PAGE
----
Obituary: 1950s tennis kingpin Ong Chew Bee, later a national golfer, lived the sporting life

Former national athlete Ong Chew Bee died on March 18, 2018, at the age of 93.
Former national athlete Ong Chew Bee died on March 18, 2018, at the age of 93.ST PHOTO: ONG CHEW BEE

SINGAPORE - To perfect his chipping in golf, Ong Chew Bee for years spent every night outside his house hitting against the same spot on an old car tyre after the rest of his family had gone to bed.

He was no longer a young man then but Ong, who died on Sunday at the age of 93 after a long struggle with Alzheimer's, was a man who lived and breathed sport.

Golf was only his second love. In his heyday from the 1940s to the 1950s, Ong was the undisputed kingpin of tennis in what was then Malaya and Singapore, winning every major challenge trophy on offer.

In 1951, on the back of Malayan and Singapore national titles the previous year, he became the first tennis player from Singapore to play at Wimbledon. There, he lost 3-6, 4-6, 6-8 to British international and schoolmaster G.D. Oakley in the first round.

He also captained Malaya's first Davis Cup team in 1957 before retiring in 1961.

Ong is survived by his wife Grace and three daughters Florence, Gloria and Olivia.

He was right-handed as a tennis player but became one of the best left-handed amateur golfers in Singapore, winning the 1967 Putra Cup team title on home ground alongside Phua Thin Kiay, Brian Marks and J.T.A. Paterson.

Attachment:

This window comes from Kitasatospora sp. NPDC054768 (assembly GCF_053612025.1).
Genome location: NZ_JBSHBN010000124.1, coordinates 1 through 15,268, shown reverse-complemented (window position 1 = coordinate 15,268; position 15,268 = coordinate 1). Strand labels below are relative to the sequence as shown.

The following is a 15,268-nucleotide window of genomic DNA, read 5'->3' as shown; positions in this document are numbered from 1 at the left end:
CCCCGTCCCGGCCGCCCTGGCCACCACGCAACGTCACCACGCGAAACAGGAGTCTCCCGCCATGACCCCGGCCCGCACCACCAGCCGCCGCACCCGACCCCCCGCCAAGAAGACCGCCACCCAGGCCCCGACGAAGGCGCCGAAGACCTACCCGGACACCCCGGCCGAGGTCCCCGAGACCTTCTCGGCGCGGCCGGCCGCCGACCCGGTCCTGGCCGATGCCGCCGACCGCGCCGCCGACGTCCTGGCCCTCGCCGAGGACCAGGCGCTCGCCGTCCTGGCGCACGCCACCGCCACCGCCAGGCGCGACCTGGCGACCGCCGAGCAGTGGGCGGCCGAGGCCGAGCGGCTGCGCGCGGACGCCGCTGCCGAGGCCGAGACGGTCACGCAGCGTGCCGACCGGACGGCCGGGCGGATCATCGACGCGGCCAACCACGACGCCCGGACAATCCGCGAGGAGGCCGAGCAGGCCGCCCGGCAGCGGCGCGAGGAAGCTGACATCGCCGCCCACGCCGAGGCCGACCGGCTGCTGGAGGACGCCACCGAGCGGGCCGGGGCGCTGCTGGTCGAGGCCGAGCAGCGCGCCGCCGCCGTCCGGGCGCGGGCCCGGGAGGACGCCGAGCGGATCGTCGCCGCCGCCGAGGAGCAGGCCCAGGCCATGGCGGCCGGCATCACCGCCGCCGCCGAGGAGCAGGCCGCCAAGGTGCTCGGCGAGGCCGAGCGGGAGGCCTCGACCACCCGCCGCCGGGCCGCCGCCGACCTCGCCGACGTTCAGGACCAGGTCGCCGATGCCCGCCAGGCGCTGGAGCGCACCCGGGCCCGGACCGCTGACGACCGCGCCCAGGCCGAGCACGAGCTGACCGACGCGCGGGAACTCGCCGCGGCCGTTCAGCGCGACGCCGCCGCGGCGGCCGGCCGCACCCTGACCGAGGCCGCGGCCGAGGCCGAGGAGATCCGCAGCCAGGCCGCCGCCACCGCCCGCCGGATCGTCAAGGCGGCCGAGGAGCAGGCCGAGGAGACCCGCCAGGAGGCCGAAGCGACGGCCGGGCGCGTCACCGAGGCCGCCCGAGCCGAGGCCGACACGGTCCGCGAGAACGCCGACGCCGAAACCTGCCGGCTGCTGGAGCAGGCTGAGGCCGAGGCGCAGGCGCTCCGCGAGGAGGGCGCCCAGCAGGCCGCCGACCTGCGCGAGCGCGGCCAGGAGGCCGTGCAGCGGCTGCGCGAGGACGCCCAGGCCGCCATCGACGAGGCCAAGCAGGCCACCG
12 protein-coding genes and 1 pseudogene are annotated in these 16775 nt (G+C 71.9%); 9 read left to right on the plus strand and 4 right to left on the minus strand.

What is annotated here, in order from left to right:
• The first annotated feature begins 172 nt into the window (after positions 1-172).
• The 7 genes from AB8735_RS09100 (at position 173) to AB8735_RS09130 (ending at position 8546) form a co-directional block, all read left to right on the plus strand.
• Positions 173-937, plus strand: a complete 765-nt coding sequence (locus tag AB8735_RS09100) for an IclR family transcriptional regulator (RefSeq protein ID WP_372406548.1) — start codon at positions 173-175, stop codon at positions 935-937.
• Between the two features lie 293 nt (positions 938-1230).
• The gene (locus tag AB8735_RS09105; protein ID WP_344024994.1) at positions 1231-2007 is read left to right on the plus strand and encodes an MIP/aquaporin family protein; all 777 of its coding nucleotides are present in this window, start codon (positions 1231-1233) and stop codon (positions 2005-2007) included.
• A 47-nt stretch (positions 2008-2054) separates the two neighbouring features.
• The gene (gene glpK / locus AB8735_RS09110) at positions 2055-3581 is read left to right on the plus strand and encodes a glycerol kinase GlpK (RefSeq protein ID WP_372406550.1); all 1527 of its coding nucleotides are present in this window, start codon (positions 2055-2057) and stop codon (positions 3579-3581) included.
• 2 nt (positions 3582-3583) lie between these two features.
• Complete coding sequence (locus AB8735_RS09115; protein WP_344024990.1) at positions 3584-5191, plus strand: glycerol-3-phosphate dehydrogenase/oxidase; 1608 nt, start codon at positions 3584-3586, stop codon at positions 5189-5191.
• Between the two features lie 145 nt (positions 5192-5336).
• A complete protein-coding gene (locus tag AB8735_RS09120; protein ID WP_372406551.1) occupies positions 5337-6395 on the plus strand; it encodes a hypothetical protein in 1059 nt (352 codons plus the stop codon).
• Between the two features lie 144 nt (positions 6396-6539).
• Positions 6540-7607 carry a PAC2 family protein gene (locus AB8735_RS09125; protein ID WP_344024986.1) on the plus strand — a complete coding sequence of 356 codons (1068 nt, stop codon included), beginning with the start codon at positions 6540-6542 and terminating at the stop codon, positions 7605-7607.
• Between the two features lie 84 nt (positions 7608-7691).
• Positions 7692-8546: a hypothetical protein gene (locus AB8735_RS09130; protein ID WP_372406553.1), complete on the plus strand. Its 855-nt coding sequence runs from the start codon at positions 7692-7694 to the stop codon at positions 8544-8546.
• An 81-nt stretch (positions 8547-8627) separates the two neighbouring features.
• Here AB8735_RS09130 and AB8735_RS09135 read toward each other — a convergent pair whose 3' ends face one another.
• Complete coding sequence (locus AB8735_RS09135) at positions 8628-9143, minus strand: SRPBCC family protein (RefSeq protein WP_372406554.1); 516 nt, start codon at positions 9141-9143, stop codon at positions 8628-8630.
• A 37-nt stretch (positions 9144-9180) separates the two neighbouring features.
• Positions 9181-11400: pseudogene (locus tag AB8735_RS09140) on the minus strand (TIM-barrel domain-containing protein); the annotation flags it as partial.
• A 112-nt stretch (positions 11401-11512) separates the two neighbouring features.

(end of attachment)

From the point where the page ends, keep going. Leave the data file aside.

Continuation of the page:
Recalled Phua, 71, who also clinched the individual title that year to complete a double for Singapore: "He was much more my senior but an easy-going guy. I remember he was very nice to me and it was always very comfortable playing with him.

"Despite his age, Chew Bee saved his best for the last day of the Putra Cup that year and we ended up beating the Philippines by two strokes."

Ong's gentlemanly behaviour extended to those less proficient at the sport as well.

Said his eldest daughter Florence, 72: "In those days it was unheard of for low handicappers to play with high handicappers, but my dad had no issue at all.

"One of his long-time friends who was a high handicapper always liked to tell the story of how he had angrily shouted at the flight ahead to hurry up.

"It was my dad who took him aside and gently explained to him what golf etiquette was about."

Ong remained a competitive golfer well into the 1980s and, at age 60, told The Straits Times in 1984 that a good birthday present would be winning the Singapore Island Country Club championship.

His competitive fire was evident even as a coach, with former national tennis player Hassan Bohari remembering Ong as a "disciplinarian" during Singapore's 1977 Davis Cup campaign.

"He's one of the best coaches I have played under and he pushed us very hard," said Hassan, 62, himself a former national coach.

"One thing about him is how serious he took training. He would tell us, if you come for training then there's no point wasting time and not training hard."